ENGLEWOOD, Colo. -- With the sting of the Super Bowl loss still fresh, the Denver Broncos' chief football decision-maker said the team heads into the offseason under the premise that Peyton Manning will return at quarterback for 2014.
Manning has already said on several occasions his intent is to play in 2014, but executive vice president of football operations John Elway added Tuesday that the Broncos will make offseason decisions based on Manning being behind center. But the team knows the 37-year-old can't play forever, so the Broncos will also keep an eye on making a plan for life without Manning at some point.
"Well, we're going to keep building like Peyton is going to be here," Elway said. "If Peyton decided to hang 'em up, we have expectations hopefully to make that transition. It's going to be tough, but we're going to hopefully be ready for that transition, too. We do that by making sure that we do a good job in the draft, drafting well, and having those young guys come in and perform for us."
Elway has consistently talked of maintaining the youth of the Broncos' roster with homegrown players as the foundation. But last year, the Broncos elected -- either because of injuries or the need to fill holes that remained following the draft -- to reel in some veterans with double-digit years of experience. Defensive end Shaun Phillips (who just finished his 10th season), Quentin Jammer (12th) and linebacker Paris Lenon (12th) were all signed to fill needs.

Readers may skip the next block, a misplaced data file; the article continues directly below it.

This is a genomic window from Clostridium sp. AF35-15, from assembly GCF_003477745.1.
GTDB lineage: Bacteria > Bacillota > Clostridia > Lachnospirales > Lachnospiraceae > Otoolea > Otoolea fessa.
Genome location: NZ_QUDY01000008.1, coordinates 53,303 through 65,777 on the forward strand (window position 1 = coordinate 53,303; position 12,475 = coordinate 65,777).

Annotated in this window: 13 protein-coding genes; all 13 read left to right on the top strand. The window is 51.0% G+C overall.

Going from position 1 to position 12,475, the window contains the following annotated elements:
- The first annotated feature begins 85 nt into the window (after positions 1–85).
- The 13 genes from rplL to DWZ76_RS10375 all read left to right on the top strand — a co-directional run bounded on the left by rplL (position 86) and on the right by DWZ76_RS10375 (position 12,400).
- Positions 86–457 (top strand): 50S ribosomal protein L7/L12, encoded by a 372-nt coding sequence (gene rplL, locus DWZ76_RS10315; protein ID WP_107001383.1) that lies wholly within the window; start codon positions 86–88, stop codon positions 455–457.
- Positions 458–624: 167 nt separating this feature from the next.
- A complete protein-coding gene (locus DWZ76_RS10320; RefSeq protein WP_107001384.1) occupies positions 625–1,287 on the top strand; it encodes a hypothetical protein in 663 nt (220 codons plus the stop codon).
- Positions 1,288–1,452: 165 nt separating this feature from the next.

Of the seven players who closed the season on the Broncos' roster who were in at least their 10th year in the league, four were signed when free agency opened last March.
But Manning's return is the foundation for what the Broncos do across the roster. Manning carries a $17.5 million salary-cap charge in 2014, the team's largest.
"Yeah, but I'll tell you right now it's worth it for us to have Peyton Manning," Elway said. "That's just part of when you get a quality quarterback like that, that we have in Peyton Manning. You know that's going to be a big chunk of your salary cap, but we got to figure out ways to find the right players."
Manning said the 43-8 loss Sunday night didn't "change anything" in regard to his plan for next season. Manning is scheduled to have a physical in the coming week on his surgically repaired neck.
But the Broncos did give him an exit physical Tuesday for everything else, including his ankles, and they expect good news from the coming exam, as well. Manning feels good enough physically to have entered the Pebble Beach Pro-Am golf tournament, which begins Thursday. Certainly, if the team had any concerns about the quarterback, or if Manning himself had any concerns about his neck, a golf tournament would not be on the docket. Manning will likely have his physical before free agency opens March 11.
Elway said Tuesday he had not yet had a chance to speak to Manning since the team returned to Denver on Monday.
Elway disputed the notion that there was more frustration and disappointment among the team's faithful than there was inside the team's complex.
"Let me tell you this: There is not anybody that is more disappointed about what happened on Sunday than everybody in this organization, especially the coaches and the players in that locker room," Elway said. "They are as disappointed because they are the ones that went through the hard work for the whole year. That's where I get disappointed, because I know how hard they worked and I know how disappointing it is when you aren't able to play your best football game in the Super Bowl like we were."